Tribes seeking to trade with Turkey

Native American tribal leaders are seeking trade ties with Turkish companies who have offered tribes tax incentives.

The president of the Turkish Coalition of America organized a trip in which leaders of 17 American Indian tribes were welcomed by the Turkish government, and were working to bolster trade ties with the United States.

The Turkish minister for foreign trade met the U.S. delegation in Istanbul to discuss areas of possible cooperation in tourism and construction. The delegation was also scheduled to visit the Turkish Contractors Association in Ankara.

“Ten years from now, I hope that we will be meeting as business partners, not just people pursuing business opportunities,” Michael Finley, chairman of the Tribes of Colville Reservation in eastern Washington state, said after meeting the minister in Istanbul.

The delegation, including seven tribal leaders, chief executive officers of Native American companies as well as casino operators and Indian affairs experts, also visited some Turkish universities to discuss scholarships available to support Native Americans. The Turkish Coalition of America offers its own scholarships to study in Turkey to up to 100 American minority students each year.

North Carolina tribes seek federal recognition

Recent discussions demonstrate the interest of native peoples in North Carolina of becoming federally recognized in order to keep their histories alive, among other reasons.

The new report states that North Carolina is home to the largest number of American Indian communities east of the Mississippi River, but that most of them do not receive the same federal recognition and benefits that other minority groups do.

Greg Richardson, executive director of the N.C. Commission on Indian Affairs, said he believes one issue facing native tribes, such as the Lumbee Tribe, is the lack of federal recognition that keeps them from acquiring resources to address the needs of the community.

Edward Brooks, legal counsel to and member of the Lumbee Tribe, said he has been working to pass a bill granting federal recognition to the tribe.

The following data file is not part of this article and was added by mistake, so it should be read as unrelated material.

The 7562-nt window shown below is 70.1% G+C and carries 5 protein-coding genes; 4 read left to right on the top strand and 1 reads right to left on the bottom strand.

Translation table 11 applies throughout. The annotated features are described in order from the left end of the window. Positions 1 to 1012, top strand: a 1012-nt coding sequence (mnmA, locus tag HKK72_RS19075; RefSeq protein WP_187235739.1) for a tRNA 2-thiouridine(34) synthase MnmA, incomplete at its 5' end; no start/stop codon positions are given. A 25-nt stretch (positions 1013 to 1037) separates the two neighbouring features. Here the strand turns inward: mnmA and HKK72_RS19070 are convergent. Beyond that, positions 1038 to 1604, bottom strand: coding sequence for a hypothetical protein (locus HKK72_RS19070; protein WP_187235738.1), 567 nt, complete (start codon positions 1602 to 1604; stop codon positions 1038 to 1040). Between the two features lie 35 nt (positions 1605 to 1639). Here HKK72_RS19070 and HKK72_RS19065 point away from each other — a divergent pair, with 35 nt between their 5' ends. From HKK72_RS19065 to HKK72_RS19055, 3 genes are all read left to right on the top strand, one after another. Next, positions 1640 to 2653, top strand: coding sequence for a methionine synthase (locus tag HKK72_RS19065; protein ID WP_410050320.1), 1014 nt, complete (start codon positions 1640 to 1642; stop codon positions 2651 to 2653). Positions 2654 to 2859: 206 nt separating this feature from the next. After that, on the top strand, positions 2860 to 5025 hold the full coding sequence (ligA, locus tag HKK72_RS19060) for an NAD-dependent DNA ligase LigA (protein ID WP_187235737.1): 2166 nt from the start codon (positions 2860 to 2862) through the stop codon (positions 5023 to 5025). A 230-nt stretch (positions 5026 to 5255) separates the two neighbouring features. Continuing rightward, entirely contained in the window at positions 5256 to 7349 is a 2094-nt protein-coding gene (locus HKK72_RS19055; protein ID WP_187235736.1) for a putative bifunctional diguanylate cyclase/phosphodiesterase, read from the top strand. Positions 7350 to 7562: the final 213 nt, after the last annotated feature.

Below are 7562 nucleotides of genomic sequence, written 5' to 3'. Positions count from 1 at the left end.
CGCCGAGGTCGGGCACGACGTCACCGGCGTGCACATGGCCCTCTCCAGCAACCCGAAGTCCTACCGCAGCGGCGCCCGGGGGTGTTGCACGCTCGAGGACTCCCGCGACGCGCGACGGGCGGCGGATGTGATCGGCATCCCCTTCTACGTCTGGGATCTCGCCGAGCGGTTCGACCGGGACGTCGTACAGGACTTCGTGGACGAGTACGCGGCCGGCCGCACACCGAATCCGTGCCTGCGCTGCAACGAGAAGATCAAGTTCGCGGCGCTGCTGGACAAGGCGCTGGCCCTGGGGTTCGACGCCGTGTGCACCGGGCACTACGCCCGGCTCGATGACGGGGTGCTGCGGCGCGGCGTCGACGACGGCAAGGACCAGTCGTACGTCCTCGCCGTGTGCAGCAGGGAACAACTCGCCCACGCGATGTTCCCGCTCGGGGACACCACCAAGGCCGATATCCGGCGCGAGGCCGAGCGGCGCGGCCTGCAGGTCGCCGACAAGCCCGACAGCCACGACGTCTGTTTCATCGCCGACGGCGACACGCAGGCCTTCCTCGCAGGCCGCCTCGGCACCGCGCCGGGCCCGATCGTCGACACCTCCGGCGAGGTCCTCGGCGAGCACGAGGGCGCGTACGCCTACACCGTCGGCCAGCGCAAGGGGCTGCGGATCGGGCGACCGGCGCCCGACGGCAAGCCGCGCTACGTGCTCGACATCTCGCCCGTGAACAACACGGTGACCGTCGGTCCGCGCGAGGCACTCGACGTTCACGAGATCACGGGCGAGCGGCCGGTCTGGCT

“Because the Lumbee do not have a reservation and are not federally recognized, we have had to assimilate to stay in North Carolina and have lost part of our identity,” Brooks said.

The tribes are trying to survive not only on a legal level, but also on a cultural level, said Tom Belt, who teaches the Cherokee language at Western Carolina University.

Washington tribes receive land into trust

Federal law has provided since at least 1934, for the United States to take new areas of land into trust status for Indian tribes. “Trust status” means that the land is legally owned by the United States but beneficially owned by the tribe. The land also becomes Indian country as defined by 18 U.S.C. sec 1151.

Such lands are no longer taxable by state and county governments and state regulatory laws will barely, if at all, apply any longer to such lands.

This process has become controversial in recent decades because of the loss of state taxes and regulatory control and especially if opponents think tribes are going to use new lands to conduct gaming.

In light of these issues, some tribes have waited years and years for the U.S. Department of the Interior to take into trust lands the tribes purchased.

Consequently, every new land-into-trust decision is newsworthy.

And so, the recent news that the Department of Interior approved land trust acquisitions for the Puyallup and Suquamish Indian tribes in Washington state is in the news. The Puyallup Tribe’s reservation is near Tacoma, while the Suquamish Tribe is in Kitsap County.

Assistant Secretary of Indian Affairs Larry Echo Hawk announced his approval on Wednesday for the tribes to take land into trust to be used for activities related to their existing casinos. Echo Hawk said neither tribe sought approval of actual gaming activities to be conducted on the newly acquired lands.